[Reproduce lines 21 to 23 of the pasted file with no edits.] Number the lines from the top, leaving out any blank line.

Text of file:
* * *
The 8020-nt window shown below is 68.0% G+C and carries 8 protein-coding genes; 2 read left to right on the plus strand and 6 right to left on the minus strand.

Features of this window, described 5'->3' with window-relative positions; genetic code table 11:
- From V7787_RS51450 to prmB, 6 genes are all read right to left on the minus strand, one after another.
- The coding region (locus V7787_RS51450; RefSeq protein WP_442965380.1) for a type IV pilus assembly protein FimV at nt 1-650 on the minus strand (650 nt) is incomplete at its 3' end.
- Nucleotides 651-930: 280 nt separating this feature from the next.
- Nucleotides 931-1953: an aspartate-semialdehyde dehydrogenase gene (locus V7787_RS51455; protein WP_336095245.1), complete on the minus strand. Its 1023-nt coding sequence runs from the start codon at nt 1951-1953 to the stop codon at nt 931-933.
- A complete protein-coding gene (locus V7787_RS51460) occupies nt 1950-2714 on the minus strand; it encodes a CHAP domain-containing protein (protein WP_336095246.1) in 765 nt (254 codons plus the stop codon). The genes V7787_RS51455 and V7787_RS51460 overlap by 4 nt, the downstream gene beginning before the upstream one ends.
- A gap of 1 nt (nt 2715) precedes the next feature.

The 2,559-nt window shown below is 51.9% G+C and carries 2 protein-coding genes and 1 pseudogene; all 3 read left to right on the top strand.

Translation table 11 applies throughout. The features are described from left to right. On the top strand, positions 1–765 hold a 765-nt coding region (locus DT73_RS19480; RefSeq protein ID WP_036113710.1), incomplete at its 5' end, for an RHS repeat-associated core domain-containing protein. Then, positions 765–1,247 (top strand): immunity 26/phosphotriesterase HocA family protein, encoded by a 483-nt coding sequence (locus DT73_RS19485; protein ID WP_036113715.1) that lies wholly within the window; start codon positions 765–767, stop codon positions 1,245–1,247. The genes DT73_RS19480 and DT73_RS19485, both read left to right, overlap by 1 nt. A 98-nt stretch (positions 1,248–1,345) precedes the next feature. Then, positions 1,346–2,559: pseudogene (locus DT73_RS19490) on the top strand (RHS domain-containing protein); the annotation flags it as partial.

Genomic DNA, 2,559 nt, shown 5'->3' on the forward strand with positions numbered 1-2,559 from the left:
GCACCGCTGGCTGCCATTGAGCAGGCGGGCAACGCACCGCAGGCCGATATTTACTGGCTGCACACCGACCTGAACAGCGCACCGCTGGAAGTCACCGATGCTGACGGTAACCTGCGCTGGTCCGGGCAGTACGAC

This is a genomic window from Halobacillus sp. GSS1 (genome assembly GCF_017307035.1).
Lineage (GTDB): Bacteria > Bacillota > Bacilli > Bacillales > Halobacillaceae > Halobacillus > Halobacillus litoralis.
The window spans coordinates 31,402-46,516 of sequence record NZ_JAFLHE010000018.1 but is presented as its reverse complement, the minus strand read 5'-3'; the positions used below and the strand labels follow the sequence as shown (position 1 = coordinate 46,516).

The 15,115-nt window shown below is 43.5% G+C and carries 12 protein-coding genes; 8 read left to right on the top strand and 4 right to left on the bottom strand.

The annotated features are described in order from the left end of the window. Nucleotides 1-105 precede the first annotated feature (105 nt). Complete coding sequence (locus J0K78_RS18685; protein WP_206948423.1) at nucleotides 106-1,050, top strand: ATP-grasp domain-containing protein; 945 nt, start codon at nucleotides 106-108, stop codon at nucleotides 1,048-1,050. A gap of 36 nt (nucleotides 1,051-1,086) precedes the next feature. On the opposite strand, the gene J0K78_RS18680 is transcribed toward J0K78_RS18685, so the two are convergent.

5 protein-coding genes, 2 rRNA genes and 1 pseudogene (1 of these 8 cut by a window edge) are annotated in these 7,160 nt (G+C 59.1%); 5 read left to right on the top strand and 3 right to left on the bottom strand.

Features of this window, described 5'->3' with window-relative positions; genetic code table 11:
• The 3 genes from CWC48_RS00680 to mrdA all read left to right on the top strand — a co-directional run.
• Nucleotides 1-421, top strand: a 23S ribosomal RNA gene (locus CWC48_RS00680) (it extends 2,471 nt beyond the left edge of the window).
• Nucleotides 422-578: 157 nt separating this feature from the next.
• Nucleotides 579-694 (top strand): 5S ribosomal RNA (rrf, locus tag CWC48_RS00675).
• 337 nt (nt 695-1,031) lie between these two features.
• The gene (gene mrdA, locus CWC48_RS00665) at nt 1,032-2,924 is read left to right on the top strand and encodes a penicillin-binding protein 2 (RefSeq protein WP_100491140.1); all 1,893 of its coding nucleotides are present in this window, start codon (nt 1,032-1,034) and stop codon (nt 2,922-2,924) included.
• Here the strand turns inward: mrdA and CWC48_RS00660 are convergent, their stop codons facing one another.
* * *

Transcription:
• Nucleotides 1-421, top strand: a 23S ribosomal RNA gene (locus CWC48_RS00680) (it extends 2,471 nt beyond the left edge of the window).
• Nucleotides 422-578: 157 nt separating this feature from the next.
• Nucleotides 579-694 (top strand): 5S ribosomal RNA (rrf, locus tag CWC48_RS00675).